Four-strong team builds digital TV revolution

Proving that small independent teams can produce top-quality consumer design, Ascot-based Promise TV has come up with a clever way to record Freeview. But it faces a familiar barrier: how to sell it?

Few consumer technologies begin life in the garage these days. It was once traditional; not now. 

The perception of modern gadgetry is one of immensely complex mixtures of densely integrated electronics and massively involved software, built by large teams of well-funded engineers within even larger companies.

It ain't necessarily so. In mid-March, ZDNet UK took a train to the semi-rural idyll of Ascot and a modest yet rambling building inhabited by a four-person family team that sees no reason why they can't do it all themselves.

That team is led by techno-patriarch Richard Ludlam, whose boyhood passion for radio and electronics led him to set up a TV repair business-cum-design house in the late 1960s. Senior researcher is Kate Ludlam, and the software and hardware design is done by sons Dominic and Christian Ludlam.

Promise TV office

Dominic Ludlam: OS, video decoder, user interface, and remote monitoring expert at Promise TV. Image credit: Rupert Goodwins

Between them, they do everything including case design and prototype production: even the circuit boards are laid out and etched in-house. Dominic also answers queries on the website.

Their business until now has been research and design consultancy for large commercial and government organisations. But now, a spin-off from some consultancy work has led them to build their first consumer product, Promise TV, which is ready for the one thing they can't do at home — full-scale production for the market.

24/7 set-top box

The idea is simple: a set-top box that records terrestrial digital Freeview TV. But unlike existing recorders that rely on you to tell them what to record, Promise TV takes a different approach: it records everything transmitted on all channels, TV and radio, all the time. If you want to watch something broadcast in the last seven days, it's waiting for you.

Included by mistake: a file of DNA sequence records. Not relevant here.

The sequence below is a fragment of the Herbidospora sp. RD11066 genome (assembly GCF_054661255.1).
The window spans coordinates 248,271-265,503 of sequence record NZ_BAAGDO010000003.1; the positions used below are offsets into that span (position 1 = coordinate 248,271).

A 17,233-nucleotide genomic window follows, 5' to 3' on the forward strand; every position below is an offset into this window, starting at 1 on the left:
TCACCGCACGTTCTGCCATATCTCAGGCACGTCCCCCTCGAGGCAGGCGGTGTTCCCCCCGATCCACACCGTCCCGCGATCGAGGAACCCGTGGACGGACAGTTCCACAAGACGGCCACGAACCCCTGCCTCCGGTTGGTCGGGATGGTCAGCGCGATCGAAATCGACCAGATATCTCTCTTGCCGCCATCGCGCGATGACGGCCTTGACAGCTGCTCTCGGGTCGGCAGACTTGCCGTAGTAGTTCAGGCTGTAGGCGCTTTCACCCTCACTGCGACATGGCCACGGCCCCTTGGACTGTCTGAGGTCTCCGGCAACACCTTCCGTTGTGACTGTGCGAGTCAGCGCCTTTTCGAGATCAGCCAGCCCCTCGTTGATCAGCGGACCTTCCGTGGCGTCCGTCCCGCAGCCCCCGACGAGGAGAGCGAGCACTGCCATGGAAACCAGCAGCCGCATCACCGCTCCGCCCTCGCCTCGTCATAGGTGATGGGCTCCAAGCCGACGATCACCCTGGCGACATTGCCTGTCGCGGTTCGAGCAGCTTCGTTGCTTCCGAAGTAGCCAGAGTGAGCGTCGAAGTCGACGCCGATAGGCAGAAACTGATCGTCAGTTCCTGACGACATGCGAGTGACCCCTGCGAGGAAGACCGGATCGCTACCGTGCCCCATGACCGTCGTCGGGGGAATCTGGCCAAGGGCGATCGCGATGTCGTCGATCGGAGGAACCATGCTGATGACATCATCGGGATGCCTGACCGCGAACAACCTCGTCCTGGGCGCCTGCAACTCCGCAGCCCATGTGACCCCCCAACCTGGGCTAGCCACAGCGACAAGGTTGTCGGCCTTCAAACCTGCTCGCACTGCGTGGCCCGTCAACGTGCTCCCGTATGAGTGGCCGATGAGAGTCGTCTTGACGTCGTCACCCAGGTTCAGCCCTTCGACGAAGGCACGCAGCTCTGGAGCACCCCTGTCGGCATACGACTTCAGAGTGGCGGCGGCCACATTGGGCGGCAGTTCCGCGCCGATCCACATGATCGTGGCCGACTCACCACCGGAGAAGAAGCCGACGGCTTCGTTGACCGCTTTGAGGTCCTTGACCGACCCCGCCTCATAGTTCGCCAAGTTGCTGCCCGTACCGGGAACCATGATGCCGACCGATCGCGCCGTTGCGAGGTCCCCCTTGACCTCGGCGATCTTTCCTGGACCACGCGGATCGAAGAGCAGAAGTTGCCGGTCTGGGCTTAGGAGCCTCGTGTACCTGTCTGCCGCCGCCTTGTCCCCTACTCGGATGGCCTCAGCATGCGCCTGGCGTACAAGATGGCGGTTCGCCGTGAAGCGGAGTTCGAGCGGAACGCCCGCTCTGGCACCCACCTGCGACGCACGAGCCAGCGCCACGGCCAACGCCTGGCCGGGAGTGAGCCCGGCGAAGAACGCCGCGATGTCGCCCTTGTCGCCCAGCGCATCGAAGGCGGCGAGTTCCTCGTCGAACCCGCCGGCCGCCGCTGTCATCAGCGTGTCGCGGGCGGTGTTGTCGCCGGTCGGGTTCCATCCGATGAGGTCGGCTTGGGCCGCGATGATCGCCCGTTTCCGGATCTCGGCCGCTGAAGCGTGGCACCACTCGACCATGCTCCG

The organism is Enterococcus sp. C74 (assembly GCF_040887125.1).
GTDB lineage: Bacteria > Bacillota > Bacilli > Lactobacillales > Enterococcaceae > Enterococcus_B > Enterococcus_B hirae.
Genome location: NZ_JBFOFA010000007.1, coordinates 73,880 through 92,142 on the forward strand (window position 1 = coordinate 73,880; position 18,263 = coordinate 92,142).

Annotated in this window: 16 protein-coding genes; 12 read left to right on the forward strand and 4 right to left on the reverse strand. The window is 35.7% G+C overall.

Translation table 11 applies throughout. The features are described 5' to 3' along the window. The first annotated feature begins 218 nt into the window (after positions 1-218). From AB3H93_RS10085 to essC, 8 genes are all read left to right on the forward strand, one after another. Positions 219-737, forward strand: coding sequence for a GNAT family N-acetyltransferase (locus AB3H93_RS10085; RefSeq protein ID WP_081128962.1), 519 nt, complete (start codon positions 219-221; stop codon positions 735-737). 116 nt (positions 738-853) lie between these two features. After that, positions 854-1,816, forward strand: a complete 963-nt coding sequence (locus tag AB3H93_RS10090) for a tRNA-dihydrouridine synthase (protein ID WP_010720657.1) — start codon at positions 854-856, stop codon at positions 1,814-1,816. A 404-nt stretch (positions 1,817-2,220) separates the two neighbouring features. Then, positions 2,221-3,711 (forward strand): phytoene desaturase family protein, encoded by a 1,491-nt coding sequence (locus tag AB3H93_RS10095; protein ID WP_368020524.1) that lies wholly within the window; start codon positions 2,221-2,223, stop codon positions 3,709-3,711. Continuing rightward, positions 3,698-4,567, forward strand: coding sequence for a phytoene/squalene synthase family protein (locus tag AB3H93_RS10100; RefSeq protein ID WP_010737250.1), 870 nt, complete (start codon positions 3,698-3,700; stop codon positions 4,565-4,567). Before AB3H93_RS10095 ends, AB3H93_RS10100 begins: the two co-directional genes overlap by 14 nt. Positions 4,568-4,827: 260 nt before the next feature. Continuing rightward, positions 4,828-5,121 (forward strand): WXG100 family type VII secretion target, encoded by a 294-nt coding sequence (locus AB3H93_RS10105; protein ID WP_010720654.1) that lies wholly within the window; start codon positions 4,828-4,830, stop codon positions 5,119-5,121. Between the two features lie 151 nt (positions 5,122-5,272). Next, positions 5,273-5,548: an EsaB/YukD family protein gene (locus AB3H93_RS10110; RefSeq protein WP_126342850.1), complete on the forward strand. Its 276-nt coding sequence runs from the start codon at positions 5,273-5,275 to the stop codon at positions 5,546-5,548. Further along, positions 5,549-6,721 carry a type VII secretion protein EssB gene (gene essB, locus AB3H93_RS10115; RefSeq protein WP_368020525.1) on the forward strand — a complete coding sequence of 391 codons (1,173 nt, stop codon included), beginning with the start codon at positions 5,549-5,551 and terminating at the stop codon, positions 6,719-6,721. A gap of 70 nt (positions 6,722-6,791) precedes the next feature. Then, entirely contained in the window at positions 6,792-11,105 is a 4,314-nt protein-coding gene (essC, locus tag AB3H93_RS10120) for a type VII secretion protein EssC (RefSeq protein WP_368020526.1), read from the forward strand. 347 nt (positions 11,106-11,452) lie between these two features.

Promise TV box

The professional version of Promise TV provides statistics on quality and outage status of TV reception. Image credit: Rupert Goodwins

Such catholic capture needs a lot of storage: in its present incarnation, a Promise TV box has seven terabytes across two 3.5TB drives. It also needs a lot of digital tuners; six, for the UK. But other than that, the concept is simple.

Yet it has some remarkable possibilities. For a start, it runs rings around the broadcasters' own online systems. Even iPlayer, the BBC's flagship video-on-demand service, misses a lot of the BBC's own output and has only a fraction of the total transmitted across the 40-odd channels on Freeview: in total, there are around 10,000 programmes a week across all channels, according to Promise TV. There are also some 200 films: Promise TV groups recordings by category, as well as by time and date, so you can treat it as a constantly refreshed movie-on-demand service.

The user interface is commendably simple — you pick a time over the past week by moving along a timeline and start watching. It's exactly as if you were watching live TV at that time. It's therefore impossible to miss a programme because the broadcaster changed the time of transmission due to previous overruns, and you can fast forward or reverse with absolutely no danger of running out of buffer.

Week-long storage

Programmes are normally deleted after a week, but you can choose keep a programme as long as you like. Kept programmes use up space on the hard disk. If you store a two-hour film, the week-long storage available to all other programmes shrinks by about 10 minutes.

Promise comes in a £1,990 professional version, which is what the company has primarily been selling so far, alongside the £995 seven-day model and the £599 three-day Promise Lite. As well as providing statistics on reception and channel outages, the pro version has a search feature. This not only looks for keywords in listings, it also stores and searches through subtitles: not as easy as it might seem, as these are transmitted not as text but as bitmap images.

With this search, you can become aware of a news story after it's broken, and look back over every news and factual programme that mentioned the subject or the people involved from before it happened. It's a powerful and unique way to capture an ephemeral yet comprehensive stream of themed content.

System components

The box itself is built around fairly standard components, with an FPGA (Field Programmable Gate Array — logic that can be reconfigured through software) chip handling the interface to the multiple multi-megabit streams from the tuners.